Hex maps and RPG campaigns go back to the very first fantasy campaigns due to the wargaming roots of the hobby. One of the features of the hex map I have always disliked was the monolithic nature of the hex symbol. In the standard hex map a single symbol defines the entire contents of an area outside specific notes that a GM may have on said hex. One way around that is to denote general elevation or terrain type by a color code (I have done some of that in the sample map here). Another way to expand on the utility of the hex map and get a use out of those hexes is a detailed hex border.
The detailed hex border adds a layer of detail that expands on the GM's descriptive repertoire and in the player's agency in making informed decisions. In the example map here I have provided a number of border details to expand details and to clarify.
In the sample map we have six general types of terrain. Border hexes expand on the relation between some hexes by indicating troublesome or notable differences in travel between hexes. The border details show are for elevation, forest travel, swamp hazard, and shoreline danger. Each border detail has 1 to 3 little marks for each symbol denoting the level of significance at that border from notable, serious, and major.
A notable border feature would provide risk only to the unprepared and unskilled in navigating that feature. A serous border feature indicates a degree of hazard to experienced travelers and the major border feature indicates a rigorous challenge to the skilled. It is possible to mix border features as well and this compounds the potential hazard.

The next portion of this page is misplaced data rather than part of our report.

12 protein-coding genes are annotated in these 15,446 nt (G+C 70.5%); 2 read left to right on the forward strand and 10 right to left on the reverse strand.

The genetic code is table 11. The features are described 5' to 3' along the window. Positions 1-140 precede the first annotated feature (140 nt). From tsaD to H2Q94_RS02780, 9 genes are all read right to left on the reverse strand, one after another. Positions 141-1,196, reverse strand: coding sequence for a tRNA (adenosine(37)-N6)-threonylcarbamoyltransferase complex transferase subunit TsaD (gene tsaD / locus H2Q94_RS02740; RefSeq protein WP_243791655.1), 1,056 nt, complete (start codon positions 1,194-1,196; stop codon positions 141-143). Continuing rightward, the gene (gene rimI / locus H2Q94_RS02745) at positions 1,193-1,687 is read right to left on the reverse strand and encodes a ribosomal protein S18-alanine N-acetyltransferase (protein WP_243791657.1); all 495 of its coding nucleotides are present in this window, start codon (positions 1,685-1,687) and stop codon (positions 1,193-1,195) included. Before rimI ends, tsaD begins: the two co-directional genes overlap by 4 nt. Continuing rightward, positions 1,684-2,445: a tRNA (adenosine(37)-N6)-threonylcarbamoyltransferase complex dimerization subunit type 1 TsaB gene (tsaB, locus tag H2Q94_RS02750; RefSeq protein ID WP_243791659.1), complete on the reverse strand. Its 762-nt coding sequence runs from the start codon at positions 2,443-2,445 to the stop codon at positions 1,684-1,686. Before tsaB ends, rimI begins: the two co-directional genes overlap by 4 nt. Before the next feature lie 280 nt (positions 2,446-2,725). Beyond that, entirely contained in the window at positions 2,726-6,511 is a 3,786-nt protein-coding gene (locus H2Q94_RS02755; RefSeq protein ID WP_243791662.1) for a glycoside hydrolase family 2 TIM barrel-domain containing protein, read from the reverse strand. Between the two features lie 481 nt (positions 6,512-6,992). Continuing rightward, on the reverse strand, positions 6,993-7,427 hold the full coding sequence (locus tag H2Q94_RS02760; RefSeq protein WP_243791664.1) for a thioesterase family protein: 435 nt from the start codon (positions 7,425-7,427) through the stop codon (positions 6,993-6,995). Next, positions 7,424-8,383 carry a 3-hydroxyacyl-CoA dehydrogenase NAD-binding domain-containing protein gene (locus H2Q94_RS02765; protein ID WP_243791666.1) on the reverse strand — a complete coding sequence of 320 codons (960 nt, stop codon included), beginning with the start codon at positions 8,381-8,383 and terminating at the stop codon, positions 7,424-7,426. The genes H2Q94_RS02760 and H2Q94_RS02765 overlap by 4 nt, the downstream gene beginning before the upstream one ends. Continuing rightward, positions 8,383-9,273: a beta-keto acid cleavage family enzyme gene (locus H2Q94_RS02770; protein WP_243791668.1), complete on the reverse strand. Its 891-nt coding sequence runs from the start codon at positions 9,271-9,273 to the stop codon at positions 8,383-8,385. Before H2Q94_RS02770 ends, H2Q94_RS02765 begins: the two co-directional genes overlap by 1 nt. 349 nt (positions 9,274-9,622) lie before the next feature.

How serious each border hazard is would of course be relevant to game, campaign, and even the adventure as what is noted could vary on map scale. For ease of handling in old-school play a hazard can be avoided on a 1d6 roll over the number of hazards noted on the border detail, requiring specific equipment to make that roll, give a re-roll, or to avoid the impact of a hazard can expand utility an increase the utility in player choices. One difference in elevation may just slow progress but failing a check against two could indicate a party member has stumbled, failing against could indicate no progress at all in absence of ropes in addition to the greater risk of a potentially deadly fall.
A GM could of course elaborate in notes as to the contents of a hex:
- D.2: The Village of Buckmay sits secluded in the forest and is difficult to approach due to the thick tangle of trees in the southwest and north. The forest opens up clearly to the northwest but the going looks rough to get into the hills, anyone traveling without a local guide stands the risk of falling far enough as to suffer 2d6 damage.
I'm going to work on this idea some more and share it here of course. Difference in scales intrigues me the most as it may serve as a functional means to make more local hex travel meaningful. I'd be delighted in any reader's input.